Tending to the Forest and the Trees in Survey Design

Michael W. Duttweiler
Assistant Director for Program Development and Accountability
Cornell Cooperative Extension
mwd1@cornell.edu

Monica Hargraves
Manager of Evaluation for Extension and Outreach
Cornell Office for Research on Evaluation
mjh51@cornell.edu

With many helpful resources available for designing survey instruments one might think that instrument design would be among the easiest parts of evaluation planning.  Yet even seasoned educators and evaluators routinely are surprised or disappointed by the data their carefully considered instruments yield.  There must be more to it.  What we present in this month’s set of four blog posts is a combination of steps we have found effective in sharpening data gathering.  There is nothing particularly novel in our approach; each of the steps likely will be familiar to you.  Rather, it is the disciplined application of the steps that we have found to improve the value of information gathered.  These posts are meant to share our experience and invite your observations and additional suggestions.

Each post will describe one of four phases in the design and revision process.  In general terms, they are:

  1. Developing a Precise Evaluation Purpose Statement and Evaluation Questions
  2. Identifying and Refining Survey Questions
  3. Applying Golden Rules for Instrument Design
  4. Testing, Monitoring and Revising

 

With that introduction, we first address the critical roles and value of developing an evaluation purpose statement and associated evaluation questions. The essence of phase 1 is that you must know precisely what questions you are trying to answer before developing the questions you need to ask.

In our parlance, an Evaluation Purpose Statement is a one-paragraph description of your evaluation effort.  It describes what is and is not being evaluated and the goal or purposes of the evaluation.  It sets boundaries by including a description of the program elements and time frame being considered, which audiences are being addressed, and which goals or objectives are of most interest. Equally important, it identifies major elements of the program which are not being assessed.

Example: The purpose of this evaluation is to assess the effectiveness of the 2012 Master Forest Owners Workshop in supporting and prompting volunteers to extend their knowledge to other forest owners in their local communities.  A secondary purpose is to provide documentation and assessment information for use by persons considering replicating the model with other forest owner groups.  Considerations include program structure and processes, curricular choices, and short-term impact assessment.  Other means of supporting forest management volunteers such as our newsletter and quarterly conference calls will not be assessed.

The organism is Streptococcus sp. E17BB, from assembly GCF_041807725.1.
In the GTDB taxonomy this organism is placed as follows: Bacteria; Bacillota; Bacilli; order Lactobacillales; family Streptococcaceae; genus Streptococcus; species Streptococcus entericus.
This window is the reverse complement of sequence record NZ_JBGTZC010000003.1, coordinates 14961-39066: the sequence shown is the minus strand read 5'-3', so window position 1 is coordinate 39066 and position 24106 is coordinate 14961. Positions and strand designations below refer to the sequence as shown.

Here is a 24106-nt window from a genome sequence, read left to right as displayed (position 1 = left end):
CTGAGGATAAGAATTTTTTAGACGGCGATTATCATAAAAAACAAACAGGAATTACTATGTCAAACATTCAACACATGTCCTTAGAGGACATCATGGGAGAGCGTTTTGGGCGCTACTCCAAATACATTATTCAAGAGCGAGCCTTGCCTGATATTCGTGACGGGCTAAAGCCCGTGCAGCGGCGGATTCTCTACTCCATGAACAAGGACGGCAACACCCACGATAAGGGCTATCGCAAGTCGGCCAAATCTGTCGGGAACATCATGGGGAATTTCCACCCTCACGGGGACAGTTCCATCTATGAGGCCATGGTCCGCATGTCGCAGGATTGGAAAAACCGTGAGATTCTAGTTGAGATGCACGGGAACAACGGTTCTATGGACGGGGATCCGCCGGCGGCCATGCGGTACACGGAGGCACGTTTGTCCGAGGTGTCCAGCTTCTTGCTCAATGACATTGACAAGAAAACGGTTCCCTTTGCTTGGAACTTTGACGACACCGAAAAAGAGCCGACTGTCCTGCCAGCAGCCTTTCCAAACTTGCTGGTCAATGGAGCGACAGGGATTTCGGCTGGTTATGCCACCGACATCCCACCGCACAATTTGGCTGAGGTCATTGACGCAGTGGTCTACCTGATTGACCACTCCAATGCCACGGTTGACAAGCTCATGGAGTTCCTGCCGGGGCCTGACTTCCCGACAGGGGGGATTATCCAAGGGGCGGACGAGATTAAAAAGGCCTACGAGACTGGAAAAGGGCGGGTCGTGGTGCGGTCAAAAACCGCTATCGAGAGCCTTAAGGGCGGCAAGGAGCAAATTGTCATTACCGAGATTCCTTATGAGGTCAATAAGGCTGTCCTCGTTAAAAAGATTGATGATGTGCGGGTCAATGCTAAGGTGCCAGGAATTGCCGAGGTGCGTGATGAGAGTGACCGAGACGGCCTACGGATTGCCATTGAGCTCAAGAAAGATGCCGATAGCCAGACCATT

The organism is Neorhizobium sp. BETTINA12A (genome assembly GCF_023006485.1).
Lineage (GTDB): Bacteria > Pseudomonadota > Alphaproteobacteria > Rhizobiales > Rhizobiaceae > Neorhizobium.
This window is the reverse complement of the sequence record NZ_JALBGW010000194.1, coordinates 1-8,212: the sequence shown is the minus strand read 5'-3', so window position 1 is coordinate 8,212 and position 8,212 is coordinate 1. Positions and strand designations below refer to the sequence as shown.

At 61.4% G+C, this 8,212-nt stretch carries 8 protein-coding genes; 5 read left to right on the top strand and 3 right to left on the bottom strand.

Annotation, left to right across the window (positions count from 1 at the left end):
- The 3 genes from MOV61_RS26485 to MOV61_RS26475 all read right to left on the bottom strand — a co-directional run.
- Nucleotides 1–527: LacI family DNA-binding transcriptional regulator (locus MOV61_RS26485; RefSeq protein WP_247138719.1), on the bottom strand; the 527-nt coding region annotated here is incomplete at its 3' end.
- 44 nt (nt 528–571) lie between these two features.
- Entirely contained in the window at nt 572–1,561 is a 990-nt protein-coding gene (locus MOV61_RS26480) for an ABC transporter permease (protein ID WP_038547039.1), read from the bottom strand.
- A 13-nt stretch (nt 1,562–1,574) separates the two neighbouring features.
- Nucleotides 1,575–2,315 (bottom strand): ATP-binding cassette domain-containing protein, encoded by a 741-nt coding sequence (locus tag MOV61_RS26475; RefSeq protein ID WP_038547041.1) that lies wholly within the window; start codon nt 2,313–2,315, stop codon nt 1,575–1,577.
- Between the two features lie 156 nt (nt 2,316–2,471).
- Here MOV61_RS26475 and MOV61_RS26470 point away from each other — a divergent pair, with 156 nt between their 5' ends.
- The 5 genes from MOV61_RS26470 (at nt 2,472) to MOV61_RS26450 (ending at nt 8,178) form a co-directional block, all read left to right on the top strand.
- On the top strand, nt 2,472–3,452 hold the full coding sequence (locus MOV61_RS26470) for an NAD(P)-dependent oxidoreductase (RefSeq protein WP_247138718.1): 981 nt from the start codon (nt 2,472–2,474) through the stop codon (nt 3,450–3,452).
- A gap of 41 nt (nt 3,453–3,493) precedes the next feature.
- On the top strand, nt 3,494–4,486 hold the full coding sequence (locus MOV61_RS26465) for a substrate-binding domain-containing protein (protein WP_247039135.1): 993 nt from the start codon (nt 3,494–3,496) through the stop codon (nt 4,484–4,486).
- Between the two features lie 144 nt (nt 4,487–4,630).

In a collaborative evaluation setting (aren’t most?), it is essential that all key partners agree to the purpose statement.  Also important is to assure that “nice to know” purposes don’t creep in – the statement should convey your essential intent in conducting the evaluation. Having the agreed-upon Purpose Statement written down is very helpful later on, for keeping the evaluation on target.

With the purpose statement in hand, you can move on to identifying evaluation questions.  The core Evaluation Questions (EQs) are the small number of essential questions that must be answered in order to meet your evaluation purposes. Continuing the Example above:

EQ1) To what extent did the forest management volunteers attending the 2012 Master Forest Owners Workshop extend knowledge gained at the workshop in their communities?

EQ2) How well did the workshop prepare the volunteers for this role? 

EQ3) What critical information will be needed by those looking to replicate the workshop?

The purpose statement and core evaluation questions are the springboards for the evaluation planning process, allowing you to consider who has the required information, how it might be collected, and what methods and instruments will be employed.  Both should be revisited and refined throughout the design process.

Our next post explores the importance of refining your initial evaluation questions.

 

This article (Tending to the Forest and the Trees in Survey Design) was originally published Friday, October 5, 2012 on the Evaluation Community of Practice blog, a part of eXtension.   This work is licensed under a Creative Commons Attribution 3.0 Unported License.